ULFPORT, Mississippi (NNS) – Military and civil service mariner members of Southern Partnership Station-Expeditionary Fast Transport 2017 (SPS-EPF 17) successfully completed the firstever adaptive force package (AFP) embarkation and deployment from Gulfport, July 18. SPS-EPF 17 team members loaded USNS Spearhead (TEPF 1) with nearly 800,000 pounds of cargo, including construction equipment and medical supplies, to support partner capacity building and subject matter expert exchange (SMEE) operations in Central and South America. “We have successfully concluded our first-ever adaptive force package embarkation in Gulfport and we are excited to bring our best and brightest experts to exchange knowledge with our counterparts in Honduras,” said Capt. Steven Stacy, SPS-EPF 17 mission commander. AFPs are specialized teams of U.S. service members from the fields of engineering, force protection and medical. The service members are deployed aboard the civil service

mariner-operated Spearhead in support of SPS-EPF 17, to collaborate with partner nation military forces through navalfocused training exercises, military-to-military engagements and community relations projects. This year’s engagements are scheduled to take place in Honduras, Guatemala, Chile and Colombia. Spearhead was moored at the Port of Gulfport, less than three miles from Naval Construction Battalion Center Gulfport, which was essential for a quick cargo transport and loading operation. “It is great to be able to conduct our cargo loading and deployment from Gulfport, with such a strong Seabee presence in the local area,” said Stacy. “The specialized skill sets and capabilities the Seabees bring to the table are essential to our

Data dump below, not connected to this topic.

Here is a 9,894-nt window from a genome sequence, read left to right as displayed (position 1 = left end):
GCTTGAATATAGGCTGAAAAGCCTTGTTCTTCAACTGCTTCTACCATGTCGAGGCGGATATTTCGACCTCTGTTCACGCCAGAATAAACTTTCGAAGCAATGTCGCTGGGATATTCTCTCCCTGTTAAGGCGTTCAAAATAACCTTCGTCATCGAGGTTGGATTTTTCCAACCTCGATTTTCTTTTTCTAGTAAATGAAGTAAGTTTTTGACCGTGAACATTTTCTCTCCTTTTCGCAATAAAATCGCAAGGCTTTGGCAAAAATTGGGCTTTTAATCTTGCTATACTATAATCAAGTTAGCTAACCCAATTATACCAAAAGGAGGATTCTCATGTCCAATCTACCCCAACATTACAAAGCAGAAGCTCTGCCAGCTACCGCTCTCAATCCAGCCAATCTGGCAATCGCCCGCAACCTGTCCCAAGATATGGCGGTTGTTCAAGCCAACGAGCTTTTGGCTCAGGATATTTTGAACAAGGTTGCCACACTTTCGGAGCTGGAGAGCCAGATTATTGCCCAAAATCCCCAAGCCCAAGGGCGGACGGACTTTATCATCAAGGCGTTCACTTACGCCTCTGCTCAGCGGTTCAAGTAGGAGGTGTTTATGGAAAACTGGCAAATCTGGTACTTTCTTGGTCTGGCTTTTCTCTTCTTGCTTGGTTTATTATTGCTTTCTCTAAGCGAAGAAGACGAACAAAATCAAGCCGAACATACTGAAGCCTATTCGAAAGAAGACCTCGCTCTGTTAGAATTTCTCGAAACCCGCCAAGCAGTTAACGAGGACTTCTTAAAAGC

U.S. Navy Sailors and civil service mariners load adaptive force package cargo into the mission bay aboard expeditionary fast transport vessel USNS Spearhead (T-EPF 1) July 16 in support of Southern Partnership Station 17. SPS-EPF 17 is a U.S. Navy deployment, executed by U.S. Naval Forces Southern Command/U.S. 4th Fleet, focused on subject matter expert exchanges with partner nation militaries and security forces in Central and South America. Photo by Spc. Judge Jones

partner capacity building efforts in Central and South America.” Lt. Cmdr. Josh Perry, SPSEPF 17 ashore officer-incharge, praised the team’s efforts in loading such a large amount of cargo, in rainy and humid conditions, to ensure the ship was ready to depart Gulfport. “Our Sailors and civil service mariners did a tremendous job loading Spearhead with close to one million pounds of cargo for SPS 17,” said Perry. “The hard work in preparing for the mission was necessary, but now we are looking forward to

getting on station and doing great things in Honduras.” The Gulfport area Seabees had the opportunity to integrate with the Spearhead crew and the various military units of the SPS-EPF 17 adaptive force package, before the mission’s first activities in Honduras. “It brings me great pride to see the months of hard work the Naval Construction Force has dedicated to preparations for SPS 17,” said Perry. “We are excited for the opportunity to practice our craft and work with host nation military and civilian partners to enrich lives and